LA Lakers Trade Speculation: 5 Best Backcourt Mates to Pair with Kobe Bryant
Howard would be an upgrade over Andrew Bynum, but if the Lakers are going to deal some of their best assets, they should do so to resolve a more pressing problem.
Derek Fisher and Steven Blake aren’t cut out to be Bryant’s running mates any longer, and Los Angeles would be doing itself a great disservice by ignoring this. With a number of players sure to be available, the Lakers are not short on options.
However, with Bryant nearly two months removed from his 33rd birthday, they are running out of time.
Jose Calderon of Toronto Raptors
With Jerryd Bayless’ stock on the rise, the Toronto Raptors may be more apt to deal Jose Calderon.
Calderon is an extremely unselfish player and is fairly athletic, especially when compared to Fisher. Additionally, he is adept at protecting the ball, even when threading the needle. He can also score when called upon; he is lethal from the outside.
The Lakers need a fresh set of eyes handling the rock. They need someone who will do more than just bring the ball up the court. They need a playmaker.
Calderon fits that criteria, and while the price for Lamar Odom is a steep one to pay, the Toronto Raptors would likely relish in the chance to acquire him. This gives Los Angeles an opportunity to dump an unwanted contract like Luke Walton’s or Steve Blake’s in exchange for a more favorable one like James Johnson’s.
If the Raptors are simply interested in shedding salary though, and the Lakers use draft picks as the centerpiece instead of Odom to get a deal done, then it is an even more favorable opportunity.
With the need of a productive playmaker to pair with Bryant greater than ever, Los Angeles would do well to make an inquiry regarding Calderon’s availability.
Jonny Flynn of Houston Rockets
The Houston Rockets have a plethora of capable points guards, and the newly acquired Jonny Flynn may be just the youthful punch Bryant and the Lakers need.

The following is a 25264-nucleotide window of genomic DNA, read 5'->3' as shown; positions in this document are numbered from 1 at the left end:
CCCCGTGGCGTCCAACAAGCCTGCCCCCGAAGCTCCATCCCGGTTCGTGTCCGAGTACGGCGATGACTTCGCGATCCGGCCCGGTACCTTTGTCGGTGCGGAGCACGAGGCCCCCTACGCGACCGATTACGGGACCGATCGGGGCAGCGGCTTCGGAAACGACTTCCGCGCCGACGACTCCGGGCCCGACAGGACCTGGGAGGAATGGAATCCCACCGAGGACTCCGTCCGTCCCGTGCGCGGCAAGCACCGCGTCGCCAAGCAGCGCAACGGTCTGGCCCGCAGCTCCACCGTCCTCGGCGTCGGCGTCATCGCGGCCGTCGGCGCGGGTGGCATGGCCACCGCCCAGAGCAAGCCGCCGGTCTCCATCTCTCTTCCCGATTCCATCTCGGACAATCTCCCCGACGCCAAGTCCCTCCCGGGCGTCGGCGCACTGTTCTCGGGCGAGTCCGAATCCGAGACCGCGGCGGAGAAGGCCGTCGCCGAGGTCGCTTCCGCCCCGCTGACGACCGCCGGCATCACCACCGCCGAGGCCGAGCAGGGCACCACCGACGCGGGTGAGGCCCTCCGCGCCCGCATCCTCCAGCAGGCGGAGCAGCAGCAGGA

Last season, Flynn only averaged 5.3 points and 3.4 assists per game, failing to live up to the hype he generated during his rookie season. That being said, he is only one year removed from his rookie year, in which he averaged 13.5 points and 4.4 assists per game.
If put into the right situation, Flynn will recapture some of the swagger he lost. He is an unselfish player who can create shots for both himself and his teammates. This bodes well for Bryant, who currently plays alongside the lackluster play-making skills of Fisher and Blake.
Given the Rockets depth at the point guard position, Flynn's price tag should prove not to be so expensive. If the Lakers put together a cheap expiring deal or two, and a first rounder, it should be enough to get a deal done or at least talks moving.
Flynn is unproven at only 22 years old, but the potential dividends for Bryant and company easily outweigh the risk—especially when you consider Bryant's current running mates have proven they aren't up to the challenge.
Monta Ellis of Golden State Warriors
Monta Ellis is a shooting guard, but he is capable of handling the point guard duties and would thrive alongside Bryant.
With the Golden State Warriors, Ellis dominated the ball—partly because he had a green light to, but also because there was no clear point guard on the team.